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Conducting a Quality Inspection with AQL

By June 7, 2024June 14th, 2024Quality Control9 min read

A Guide To Conducting A Quality Inspection

Using The Acceptable Quality Limit (AQL) Process

What is an AQL inspection, and why is it used?

‘AQL’ stands for ‘Acceptance Quality Limit‘, and is defined as the “quality level that is the worst tolerable” in ISO 2859-1. The AQL inspection represents identifying the maximum number of defective units, beyond which a batch is rejected.

By following this inspection standard you can quickly determine the overall quality of the batch and help decide whether it meets the acceptable standards or not.

The difference between Special and General AQL Inspections.

In AQL inspections, special and general inspections serve different purposes and are used under varying circumstances to ensure the quality of a batch.

General Inspections

When Used:
  • General inspections are the default and most commonly used for standard quality checks.
  • They are typically applied to routine inspections where there are no specific concerns or heightened requirements.
Why Used:
  • General inspections provide a broad overview of the batch’s quality.
  • They strike a balance between thoroughness and efficiency, ensuring that the sample size is statistically significant without being overly large or small.
  • This level of inspection is sufficient for most products under normal conditions.

Special Inspections

When Used:
  • Special inspections are used when there are specific quality concerns or higher risk factors.
  • They are often employed for critical components, high-value items, or when stricter quality control is required.
  • Special inspections might be used if previous inspections have revealed issues, prompting more detailed scrutiny.
Why Used:
  • Special inspections allow for a more detailed and focused examination of specific aspects of the batch.
  • They can involve different levels (S-1 to S-4), each representing a varying degree of scrutiny, from lighter to more intensive inspection.
  • These inspections are useful for detecting defects that might not be apparent during general inspections, thereby ensuring higher quality and reducing risk.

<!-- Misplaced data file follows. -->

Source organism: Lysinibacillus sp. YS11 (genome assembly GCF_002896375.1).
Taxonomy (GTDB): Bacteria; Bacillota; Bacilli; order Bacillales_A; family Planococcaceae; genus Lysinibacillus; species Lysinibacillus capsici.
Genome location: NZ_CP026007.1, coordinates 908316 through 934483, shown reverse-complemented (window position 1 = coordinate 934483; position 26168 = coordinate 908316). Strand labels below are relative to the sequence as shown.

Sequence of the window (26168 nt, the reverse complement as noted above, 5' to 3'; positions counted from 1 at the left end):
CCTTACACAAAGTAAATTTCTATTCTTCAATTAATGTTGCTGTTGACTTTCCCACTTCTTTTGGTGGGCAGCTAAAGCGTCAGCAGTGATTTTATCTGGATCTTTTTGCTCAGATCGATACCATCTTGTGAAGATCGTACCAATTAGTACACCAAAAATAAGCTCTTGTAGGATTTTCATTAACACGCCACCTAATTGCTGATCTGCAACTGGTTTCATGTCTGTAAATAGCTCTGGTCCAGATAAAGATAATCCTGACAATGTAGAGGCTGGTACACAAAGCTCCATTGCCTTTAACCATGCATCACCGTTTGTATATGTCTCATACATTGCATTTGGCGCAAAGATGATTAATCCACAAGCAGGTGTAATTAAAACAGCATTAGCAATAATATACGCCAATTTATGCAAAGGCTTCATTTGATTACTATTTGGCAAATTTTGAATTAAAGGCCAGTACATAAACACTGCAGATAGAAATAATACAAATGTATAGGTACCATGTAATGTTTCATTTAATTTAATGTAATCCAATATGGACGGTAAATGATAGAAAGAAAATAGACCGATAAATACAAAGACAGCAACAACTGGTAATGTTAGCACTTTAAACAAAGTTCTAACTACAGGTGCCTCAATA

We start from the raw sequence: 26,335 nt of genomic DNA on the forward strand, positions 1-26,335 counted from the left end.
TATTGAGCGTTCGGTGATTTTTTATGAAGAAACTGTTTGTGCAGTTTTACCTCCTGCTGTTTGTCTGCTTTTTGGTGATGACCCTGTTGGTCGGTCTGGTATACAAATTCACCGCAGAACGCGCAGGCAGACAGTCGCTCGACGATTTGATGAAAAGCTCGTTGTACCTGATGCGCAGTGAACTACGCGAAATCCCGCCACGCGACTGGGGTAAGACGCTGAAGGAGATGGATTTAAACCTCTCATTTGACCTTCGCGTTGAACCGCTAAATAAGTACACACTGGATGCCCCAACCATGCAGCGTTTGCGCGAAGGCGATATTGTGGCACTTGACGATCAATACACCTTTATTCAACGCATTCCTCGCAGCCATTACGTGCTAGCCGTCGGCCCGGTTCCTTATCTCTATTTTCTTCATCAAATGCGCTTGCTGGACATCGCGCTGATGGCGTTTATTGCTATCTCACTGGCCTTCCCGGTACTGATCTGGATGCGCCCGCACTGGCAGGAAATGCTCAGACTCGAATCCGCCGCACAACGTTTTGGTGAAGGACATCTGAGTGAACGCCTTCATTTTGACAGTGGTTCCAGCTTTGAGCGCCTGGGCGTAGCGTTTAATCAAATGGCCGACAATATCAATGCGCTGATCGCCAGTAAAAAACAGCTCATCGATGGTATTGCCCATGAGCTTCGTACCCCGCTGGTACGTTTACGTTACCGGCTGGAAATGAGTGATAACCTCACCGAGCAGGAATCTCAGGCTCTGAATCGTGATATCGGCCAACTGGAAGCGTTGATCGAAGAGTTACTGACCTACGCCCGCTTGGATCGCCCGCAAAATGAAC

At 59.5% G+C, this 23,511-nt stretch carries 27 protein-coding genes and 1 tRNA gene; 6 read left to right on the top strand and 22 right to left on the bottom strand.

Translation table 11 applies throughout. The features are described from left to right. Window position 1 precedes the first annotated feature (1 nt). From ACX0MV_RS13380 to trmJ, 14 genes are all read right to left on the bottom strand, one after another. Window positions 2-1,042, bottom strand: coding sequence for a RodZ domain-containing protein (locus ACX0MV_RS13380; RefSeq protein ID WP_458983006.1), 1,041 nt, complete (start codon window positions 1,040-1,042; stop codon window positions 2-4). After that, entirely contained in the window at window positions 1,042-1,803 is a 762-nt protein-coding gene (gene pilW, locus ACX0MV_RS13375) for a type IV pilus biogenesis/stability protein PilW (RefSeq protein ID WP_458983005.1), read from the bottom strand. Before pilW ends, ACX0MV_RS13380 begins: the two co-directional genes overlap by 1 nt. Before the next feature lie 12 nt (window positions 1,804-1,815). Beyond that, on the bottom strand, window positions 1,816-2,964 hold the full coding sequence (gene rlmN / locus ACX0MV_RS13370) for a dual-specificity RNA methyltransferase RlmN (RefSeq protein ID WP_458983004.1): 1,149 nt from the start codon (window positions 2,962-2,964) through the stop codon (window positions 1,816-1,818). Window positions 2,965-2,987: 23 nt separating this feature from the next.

• General Inspections: Used for routine checks, balancing thoroughness and efficiency, providing a broad quality assessment.
  • Special Inspections: Used for higher-risk or critical items, offering detailed scrutiny to ensure stringent quality standards are met.

By choosing the appropriate type of inspection based on the situation, you can effectively manage and maintain product quality, minimizing risks and ensuring customer satisfaction.

AQL Chart

Step 1

Setting Up A Sampling Plan

First, you need to determine the type of inspection you wish to perform for your batch. This will dictate how many samples to inspect and what percentage of defects will be considered acceptable.

For this guide, we use AQL General Inspection Level II, the standard level used by Colourstone.
This includes a maximum acceptance of:

  • 4% Inspection Level on Minor defects,
  • 2.5% Inspection Level on Major defects,
  • 0.065% Inspection Level on Critical defects.

Using our AQL chart, we can calculate the number of units to inspect (Units in Sample) based on the total number of units in the batch and determine the maximum acceptable number of defects.
Refer to the following table for guidance:

Total Units in
Sample Level
Units in
Minor Defects (Max) Major  Defects (Max) Critical  Defects (Max)
501-1,200 J 80 7 5 0
1,201-3200 K 125 10 7 0
3,201-10,000 L 200 14 10 0
10,001-35,000 M 315 21 14 0
35,001-150,000 N 500 21 21 1
150,001-500,000 P 800 21 21 1
500,001+ Q 1250 21 21 2

Step 2

Randomly Selecting the Sample Units

Now that we know how many samples from the batch need to be inspected, we need to gather the sample units.

To get a true representation of the batch, ensure that your random selection covers different sections. For example, obtain samples from the top, middle, and bottom of the pile (carton or pallet). This prevents selection bias and provides a good indication of the overall batch quality.

Step 3

Inspecting the Sample Units

Once you have gathered your sample units, it is time to evaluate them for quality. Specific quality requirements should be clearly stated between the buying and selling parties before starting a production order. These requirements can include branding and color matching, print registration, packaging, etc.

Use the following steps to assist your inspection:

  1. Reference Quality Policies: If applicable, refer to your product’s quality policy or prerequisites for specific inspection criteria.
  2. Examine Each Sample: Inspect each sample and note any defects, classifying them as:
    • Minor Defects: These are slight deviations from the specifications that most users are unlikely to notice or mind.
    • Major Defects: These are significant issues that make the product unacceptable to the end user.
    • Critical Defects: These are severe problems that are completely unacceptable; they could harm the user or violate regulations.